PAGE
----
The impact of Ascosphaera on bees varies with the bee host species. Infections of A. apis in European honey bee colonies are rarely treated [1] while infections of A. aggregata in the alfalfa leafcutting bee, Megachile rotundata (F.) have considerable economic impact as the pathogen causes the devastating chalkbrood disease in larvae of this bee species. The alfalfa leafcutting bee is raised commercially for pollination of seed crops of alfalfa (Medicago sativa L.), and treatment of A. aggregata is usually required [12, 13]. An unidentified Ascosphaera sp. was reported from laboratory-reared larvae of the bumble bee, B. terrestris by Přidal et al. [9] but in a follow up study [14] the fungus was not isolated. Bumble bees have been observed to carry ascospores of Ascosphaera. However, the fungus has not been recorded parasitizing them in spite of the intensive research into host parasite interactions, and hence it has been believed that the fungus is unlikely to infect bumble bees [8]. Here, we document the first ever incidence of Ascosphaera infection in adult bumble bees. The pathogen was detected during a study that examined mortality factors of bumble bees collected from the wild and raised in captivity. The objective of this study was to determine prevalence of the fungus in bumble bee queens used for colony production, and to isolate it and identify it to species.

Materials and Methods

Wild bumble bee queens belonging to three species, B. griseocollis (DeGeer), B. nevadensis Cresson, and B. vosnesenskii Radoszkowski were collected from agricultural fields and urban landscapes in and around the city of Corvallis (45.56° N, 123.26° W) in western Oregon on the west coast of USA. These species are not endangered or protected. The bees were collected from private lands, and no specific permission was required. Bees were collected by hand using vials, from February through May 2011, and maintained for establishment of nests under laboratory conditions following protocols described by Plowright and Jay [15] and Pomeroy and Plowright [16]. Queens and their offspring were maintained at 28°C and supplied with artificial nectar and pollen patties made from ground European honey bee pollen and ProSweet liquid sugar blend (Mann Lake Ltd., Hackensack, MN). Pollen was harvested from European honey bee hives and frozen at -20°C until use. Colonies were examined on a daily basis, and queens that died during rearing were frozen at -40°C within 24 hours for subsequent examination for the presence of pathogens. Queens that did not initiate a colony within one month of capture were also preserved and examined.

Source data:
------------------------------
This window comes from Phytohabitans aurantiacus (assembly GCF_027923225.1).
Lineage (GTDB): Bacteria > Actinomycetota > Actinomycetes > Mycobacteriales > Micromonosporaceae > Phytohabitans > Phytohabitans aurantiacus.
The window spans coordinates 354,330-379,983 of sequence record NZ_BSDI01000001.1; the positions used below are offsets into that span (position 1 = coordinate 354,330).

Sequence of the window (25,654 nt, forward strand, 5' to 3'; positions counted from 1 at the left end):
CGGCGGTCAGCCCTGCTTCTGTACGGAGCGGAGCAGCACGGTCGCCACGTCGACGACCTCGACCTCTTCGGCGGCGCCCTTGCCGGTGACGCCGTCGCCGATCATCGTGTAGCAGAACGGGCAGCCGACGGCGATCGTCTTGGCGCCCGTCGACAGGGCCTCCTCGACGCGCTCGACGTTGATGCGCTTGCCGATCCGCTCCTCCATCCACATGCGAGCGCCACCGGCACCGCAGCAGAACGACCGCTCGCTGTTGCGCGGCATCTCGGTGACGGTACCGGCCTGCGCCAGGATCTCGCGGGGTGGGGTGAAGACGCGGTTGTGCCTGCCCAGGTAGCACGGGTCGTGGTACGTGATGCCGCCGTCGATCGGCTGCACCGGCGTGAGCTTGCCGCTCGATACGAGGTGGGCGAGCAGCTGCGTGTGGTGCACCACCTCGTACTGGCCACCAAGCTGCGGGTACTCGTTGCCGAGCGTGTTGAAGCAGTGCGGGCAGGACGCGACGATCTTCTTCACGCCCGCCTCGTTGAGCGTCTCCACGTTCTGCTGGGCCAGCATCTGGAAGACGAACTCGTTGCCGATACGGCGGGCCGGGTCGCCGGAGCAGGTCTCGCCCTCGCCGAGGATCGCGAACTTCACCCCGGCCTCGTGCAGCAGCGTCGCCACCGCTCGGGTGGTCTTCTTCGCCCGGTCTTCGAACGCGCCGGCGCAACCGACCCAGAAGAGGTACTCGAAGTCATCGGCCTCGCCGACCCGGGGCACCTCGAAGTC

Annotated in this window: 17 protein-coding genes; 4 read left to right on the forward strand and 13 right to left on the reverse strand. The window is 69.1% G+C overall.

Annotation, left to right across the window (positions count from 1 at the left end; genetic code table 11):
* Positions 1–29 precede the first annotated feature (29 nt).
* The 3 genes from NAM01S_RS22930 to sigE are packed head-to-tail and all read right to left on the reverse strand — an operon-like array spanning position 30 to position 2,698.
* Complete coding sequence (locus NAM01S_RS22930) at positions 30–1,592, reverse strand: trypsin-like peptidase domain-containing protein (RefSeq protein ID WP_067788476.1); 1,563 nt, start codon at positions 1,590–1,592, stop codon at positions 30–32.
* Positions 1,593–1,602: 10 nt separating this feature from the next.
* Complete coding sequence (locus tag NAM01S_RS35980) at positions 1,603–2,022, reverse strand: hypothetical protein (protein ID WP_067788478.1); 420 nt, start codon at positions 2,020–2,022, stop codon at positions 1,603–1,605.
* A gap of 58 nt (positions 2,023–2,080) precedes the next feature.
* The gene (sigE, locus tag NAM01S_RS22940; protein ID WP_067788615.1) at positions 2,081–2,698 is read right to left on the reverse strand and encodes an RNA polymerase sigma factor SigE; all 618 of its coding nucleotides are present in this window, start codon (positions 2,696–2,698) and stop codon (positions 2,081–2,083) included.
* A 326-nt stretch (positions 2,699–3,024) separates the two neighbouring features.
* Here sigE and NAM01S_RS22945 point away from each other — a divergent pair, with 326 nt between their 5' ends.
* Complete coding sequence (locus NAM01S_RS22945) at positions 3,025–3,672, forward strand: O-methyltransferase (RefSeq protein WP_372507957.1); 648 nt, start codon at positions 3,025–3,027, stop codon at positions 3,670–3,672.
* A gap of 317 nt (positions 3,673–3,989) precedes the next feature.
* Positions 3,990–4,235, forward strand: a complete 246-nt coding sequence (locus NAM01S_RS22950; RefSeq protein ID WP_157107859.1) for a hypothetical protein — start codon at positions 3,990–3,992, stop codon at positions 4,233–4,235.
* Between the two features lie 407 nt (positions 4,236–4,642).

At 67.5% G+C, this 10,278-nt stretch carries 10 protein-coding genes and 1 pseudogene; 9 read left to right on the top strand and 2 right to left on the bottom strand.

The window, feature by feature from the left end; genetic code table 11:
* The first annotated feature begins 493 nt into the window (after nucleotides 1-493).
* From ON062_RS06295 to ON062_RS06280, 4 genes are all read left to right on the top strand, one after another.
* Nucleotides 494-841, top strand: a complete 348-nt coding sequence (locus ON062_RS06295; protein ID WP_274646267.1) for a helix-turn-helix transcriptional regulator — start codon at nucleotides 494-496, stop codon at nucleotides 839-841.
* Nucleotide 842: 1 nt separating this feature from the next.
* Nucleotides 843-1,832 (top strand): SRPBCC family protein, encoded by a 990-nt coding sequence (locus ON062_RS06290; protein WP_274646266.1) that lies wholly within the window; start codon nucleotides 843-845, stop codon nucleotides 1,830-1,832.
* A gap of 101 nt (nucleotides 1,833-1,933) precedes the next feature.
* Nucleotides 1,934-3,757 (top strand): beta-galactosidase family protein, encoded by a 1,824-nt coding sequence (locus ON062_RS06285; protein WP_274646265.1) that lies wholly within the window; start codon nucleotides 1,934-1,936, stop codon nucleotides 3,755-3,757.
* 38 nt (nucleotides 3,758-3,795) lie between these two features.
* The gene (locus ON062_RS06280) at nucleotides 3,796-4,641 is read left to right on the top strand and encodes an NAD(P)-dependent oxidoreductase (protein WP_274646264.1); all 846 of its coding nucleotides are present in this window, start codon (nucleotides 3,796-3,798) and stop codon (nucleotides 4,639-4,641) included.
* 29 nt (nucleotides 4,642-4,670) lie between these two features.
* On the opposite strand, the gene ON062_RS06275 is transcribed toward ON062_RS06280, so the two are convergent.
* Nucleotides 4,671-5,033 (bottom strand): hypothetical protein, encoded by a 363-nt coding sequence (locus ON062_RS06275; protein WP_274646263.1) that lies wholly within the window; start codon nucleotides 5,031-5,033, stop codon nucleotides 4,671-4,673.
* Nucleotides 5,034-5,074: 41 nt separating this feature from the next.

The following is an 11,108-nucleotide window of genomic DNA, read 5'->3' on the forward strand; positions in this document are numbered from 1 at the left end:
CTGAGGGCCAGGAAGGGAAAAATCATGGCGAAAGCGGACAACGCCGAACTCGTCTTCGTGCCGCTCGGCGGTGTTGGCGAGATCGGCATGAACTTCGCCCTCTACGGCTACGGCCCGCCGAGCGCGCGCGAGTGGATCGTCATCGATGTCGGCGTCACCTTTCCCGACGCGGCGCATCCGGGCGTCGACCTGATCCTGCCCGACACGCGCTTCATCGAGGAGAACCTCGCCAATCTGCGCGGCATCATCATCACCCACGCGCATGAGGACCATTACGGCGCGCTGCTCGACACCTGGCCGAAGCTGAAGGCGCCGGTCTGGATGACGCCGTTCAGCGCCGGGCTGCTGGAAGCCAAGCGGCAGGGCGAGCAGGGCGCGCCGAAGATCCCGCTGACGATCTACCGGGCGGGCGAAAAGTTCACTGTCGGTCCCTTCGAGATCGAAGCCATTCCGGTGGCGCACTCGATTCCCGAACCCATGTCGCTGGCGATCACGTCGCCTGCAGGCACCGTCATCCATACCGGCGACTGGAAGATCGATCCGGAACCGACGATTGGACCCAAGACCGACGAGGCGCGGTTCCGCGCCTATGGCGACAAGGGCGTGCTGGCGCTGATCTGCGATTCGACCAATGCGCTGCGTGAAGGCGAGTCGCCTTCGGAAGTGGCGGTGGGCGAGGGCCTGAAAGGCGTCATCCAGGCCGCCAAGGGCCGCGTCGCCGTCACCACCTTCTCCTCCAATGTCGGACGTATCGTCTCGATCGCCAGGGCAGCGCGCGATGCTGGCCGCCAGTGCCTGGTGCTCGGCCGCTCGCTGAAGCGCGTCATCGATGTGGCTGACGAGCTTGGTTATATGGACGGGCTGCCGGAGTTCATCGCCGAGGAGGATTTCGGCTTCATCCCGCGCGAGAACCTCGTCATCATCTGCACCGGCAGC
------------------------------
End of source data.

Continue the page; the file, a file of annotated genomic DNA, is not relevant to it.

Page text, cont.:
In all, 50 queens belonging to each of the three species were dissected and tissues were examined at 400X magnification using a Leica DM1000 microscope. When filamentous fungi were detected, a small sample (approximately 1mm2) was plated on artificial media for fungal isolation. Tissue samples from 4 workers of B. nevadensis and 1 of B. vosnesenskii from colonies of queens that died after initiating a colony were also examined. The percentage number of infected queens was calculated of each species. The Clopper-Pearson Method [17] was used to determine a 95% confidence interval for Ascosphaera incidence.

Fungal isolation

All fungal cultures were isolated directly from the affected tissues and cultured at room temperature (25°C) on petri plates of Potato-Dextrose Agar (PDA) (BD Difco, Franklin Lakes, New Jersey) containing broad spectrum antibiotics (50 ppm streptomycin and ampicillin) until reproductive structures became apparent. For most cultures, reproductive structures were apparent to the naked eye within 1–4 weeks of growth. Fungal cultures of interest were selected and grown in liquid culture on Potato-Dextrose Broth (PDB). Liquid cultures were initiated by the aseptic transfer of a small piece (1cm2) from agar cultures into 200 ml of PDB, shaken, and incubated for up to 7 days at room temperature. At the time of fungal harvest, all liquid was removed from the samples using a Büchner flask. Fungal tissue was separated from agar residues and stored at -80°C.

Morphological identification

Morphological characterization of fungal cultures was performed using a Leica DM1000 microscope and fungal tissue was slide mounted for microscopy in distilled water. All measurements were performed in Leica Application Suite version 3 using digital micrographs taken with a Leica DFC320 microscope camera.

Molecular identification